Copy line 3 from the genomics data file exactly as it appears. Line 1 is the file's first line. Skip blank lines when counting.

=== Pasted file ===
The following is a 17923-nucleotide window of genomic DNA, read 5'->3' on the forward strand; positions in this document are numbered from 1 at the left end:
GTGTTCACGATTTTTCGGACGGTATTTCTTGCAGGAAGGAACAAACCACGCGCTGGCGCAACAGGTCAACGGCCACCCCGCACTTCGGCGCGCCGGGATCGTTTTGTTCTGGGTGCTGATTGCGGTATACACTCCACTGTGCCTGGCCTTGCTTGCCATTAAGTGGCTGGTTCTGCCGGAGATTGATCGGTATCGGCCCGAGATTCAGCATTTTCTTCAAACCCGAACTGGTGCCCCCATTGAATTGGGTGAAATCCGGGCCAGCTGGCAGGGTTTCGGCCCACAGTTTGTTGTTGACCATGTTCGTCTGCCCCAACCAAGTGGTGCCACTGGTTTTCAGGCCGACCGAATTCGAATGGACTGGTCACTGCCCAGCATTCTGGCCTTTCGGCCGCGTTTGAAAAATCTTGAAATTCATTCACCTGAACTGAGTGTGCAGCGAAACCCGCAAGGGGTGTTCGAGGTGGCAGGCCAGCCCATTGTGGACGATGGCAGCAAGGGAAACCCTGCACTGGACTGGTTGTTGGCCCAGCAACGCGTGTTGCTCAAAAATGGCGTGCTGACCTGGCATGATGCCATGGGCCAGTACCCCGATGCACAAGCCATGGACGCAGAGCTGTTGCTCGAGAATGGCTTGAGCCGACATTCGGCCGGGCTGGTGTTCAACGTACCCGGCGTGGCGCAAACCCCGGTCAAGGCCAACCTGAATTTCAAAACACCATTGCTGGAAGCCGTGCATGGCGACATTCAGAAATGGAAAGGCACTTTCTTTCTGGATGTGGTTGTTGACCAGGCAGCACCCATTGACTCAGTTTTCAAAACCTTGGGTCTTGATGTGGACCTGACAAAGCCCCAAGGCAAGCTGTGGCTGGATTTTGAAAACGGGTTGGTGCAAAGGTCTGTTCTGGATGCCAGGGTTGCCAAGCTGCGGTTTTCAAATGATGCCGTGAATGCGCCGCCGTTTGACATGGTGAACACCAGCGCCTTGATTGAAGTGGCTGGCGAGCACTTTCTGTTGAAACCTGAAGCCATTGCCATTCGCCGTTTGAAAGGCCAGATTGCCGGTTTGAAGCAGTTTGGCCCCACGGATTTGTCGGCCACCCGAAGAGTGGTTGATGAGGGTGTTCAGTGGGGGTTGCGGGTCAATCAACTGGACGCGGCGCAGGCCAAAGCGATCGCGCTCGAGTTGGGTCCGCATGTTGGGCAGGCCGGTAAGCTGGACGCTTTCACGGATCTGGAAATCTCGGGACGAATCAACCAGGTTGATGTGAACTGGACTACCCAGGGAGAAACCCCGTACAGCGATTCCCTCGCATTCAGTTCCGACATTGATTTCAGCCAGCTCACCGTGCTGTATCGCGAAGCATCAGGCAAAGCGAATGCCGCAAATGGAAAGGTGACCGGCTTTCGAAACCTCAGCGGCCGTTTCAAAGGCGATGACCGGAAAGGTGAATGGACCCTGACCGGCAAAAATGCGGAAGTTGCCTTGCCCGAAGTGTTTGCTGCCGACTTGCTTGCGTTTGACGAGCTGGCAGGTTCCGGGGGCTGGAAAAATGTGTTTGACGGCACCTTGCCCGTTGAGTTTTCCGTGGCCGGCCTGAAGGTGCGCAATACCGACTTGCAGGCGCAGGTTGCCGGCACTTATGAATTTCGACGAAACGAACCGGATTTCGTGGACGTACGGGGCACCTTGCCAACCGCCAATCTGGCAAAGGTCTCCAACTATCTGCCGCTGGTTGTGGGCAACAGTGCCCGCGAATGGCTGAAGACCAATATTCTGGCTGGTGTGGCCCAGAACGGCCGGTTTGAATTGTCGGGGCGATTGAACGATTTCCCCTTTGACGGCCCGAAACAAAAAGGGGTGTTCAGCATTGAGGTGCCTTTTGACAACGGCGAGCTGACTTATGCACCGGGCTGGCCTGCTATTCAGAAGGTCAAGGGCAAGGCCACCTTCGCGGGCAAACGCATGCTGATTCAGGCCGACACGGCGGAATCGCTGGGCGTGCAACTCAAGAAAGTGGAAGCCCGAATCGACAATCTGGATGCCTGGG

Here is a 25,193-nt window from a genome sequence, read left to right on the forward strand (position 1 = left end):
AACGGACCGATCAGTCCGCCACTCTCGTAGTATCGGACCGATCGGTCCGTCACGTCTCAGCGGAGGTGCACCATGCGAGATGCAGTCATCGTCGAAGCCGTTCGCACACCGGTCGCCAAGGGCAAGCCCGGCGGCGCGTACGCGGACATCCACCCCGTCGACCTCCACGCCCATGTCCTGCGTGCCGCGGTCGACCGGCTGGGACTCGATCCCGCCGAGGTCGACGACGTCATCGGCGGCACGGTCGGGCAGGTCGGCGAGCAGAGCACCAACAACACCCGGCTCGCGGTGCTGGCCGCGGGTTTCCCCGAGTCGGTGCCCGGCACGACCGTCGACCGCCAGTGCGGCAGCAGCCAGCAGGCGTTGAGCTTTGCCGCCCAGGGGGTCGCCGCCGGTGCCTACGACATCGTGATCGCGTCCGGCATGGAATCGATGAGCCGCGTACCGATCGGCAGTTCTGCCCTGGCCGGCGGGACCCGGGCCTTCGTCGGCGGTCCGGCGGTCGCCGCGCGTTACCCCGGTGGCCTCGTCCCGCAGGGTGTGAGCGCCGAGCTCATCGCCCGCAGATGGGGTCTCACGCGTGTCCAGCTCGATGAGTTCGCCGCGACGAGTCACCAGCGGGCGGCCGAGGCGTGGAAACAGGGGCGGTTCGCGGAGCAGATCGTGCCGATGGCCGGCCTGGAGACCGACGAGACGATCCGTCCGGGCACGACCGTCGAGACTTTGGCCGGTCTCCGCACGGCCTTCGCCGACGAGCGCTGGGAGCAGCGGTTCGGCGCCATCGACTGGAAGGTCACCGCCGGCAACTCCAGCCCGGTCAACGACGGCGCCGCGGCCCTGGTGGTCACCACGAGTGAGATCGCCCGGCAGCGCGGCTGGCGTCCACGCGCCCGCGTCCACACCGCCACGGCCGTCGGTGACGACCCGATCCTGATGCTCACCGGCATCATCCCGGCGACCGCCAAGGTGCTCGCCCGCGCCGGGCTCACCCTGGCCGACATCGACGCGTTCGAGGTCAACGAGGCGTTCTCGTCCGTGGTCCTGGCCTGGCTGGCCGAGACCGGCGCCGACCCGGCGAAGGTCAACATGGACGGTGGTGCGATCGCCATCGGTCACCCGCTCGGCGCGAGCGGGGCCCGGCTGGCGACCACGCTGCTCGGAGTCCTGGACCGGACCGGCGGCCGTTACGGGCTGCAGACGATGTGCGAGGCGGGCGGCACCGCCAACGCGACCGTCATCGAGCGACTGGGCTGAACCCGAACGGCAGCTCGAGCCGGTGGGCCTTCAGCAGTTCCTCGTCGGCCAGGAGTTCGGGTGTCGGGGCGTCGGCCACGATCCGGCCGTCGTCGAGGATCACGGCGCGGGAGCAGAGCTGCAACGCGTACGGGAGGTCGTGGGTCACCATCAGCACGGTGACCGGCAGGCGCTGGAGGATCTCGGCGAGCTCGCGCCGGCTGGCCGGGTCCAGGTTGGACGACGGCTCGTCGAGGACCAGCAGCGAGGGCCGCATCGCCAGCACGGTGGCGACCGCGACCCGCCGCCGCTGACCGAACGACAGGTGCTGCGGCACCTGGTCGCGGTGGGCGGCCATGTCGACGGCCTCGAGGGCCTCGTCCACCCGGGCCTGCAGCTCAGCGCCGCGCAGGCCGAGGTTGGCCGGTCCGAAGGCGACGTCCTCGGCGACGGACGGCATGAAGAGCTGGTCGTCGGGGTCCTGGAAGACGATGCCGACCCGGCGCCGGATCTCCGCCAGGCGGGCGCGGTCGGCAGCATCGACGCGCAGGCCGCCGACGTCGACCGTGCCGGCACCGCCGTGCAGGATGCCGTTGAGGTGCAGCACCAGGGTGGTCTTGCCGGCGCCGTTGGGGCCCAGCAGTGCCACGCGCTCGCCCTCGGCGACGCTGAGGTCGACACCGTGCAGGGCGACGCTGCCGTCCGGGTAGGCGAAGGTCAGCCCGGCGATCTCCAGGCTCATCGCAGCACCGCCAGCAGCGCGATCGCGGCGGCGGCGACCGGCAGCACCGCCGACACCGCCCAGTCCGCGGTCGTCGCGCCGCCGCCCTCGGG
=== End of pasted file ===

Here is a 25,193-nt window from a genome sequence, read left to right on the forward strand (position 1 = left end):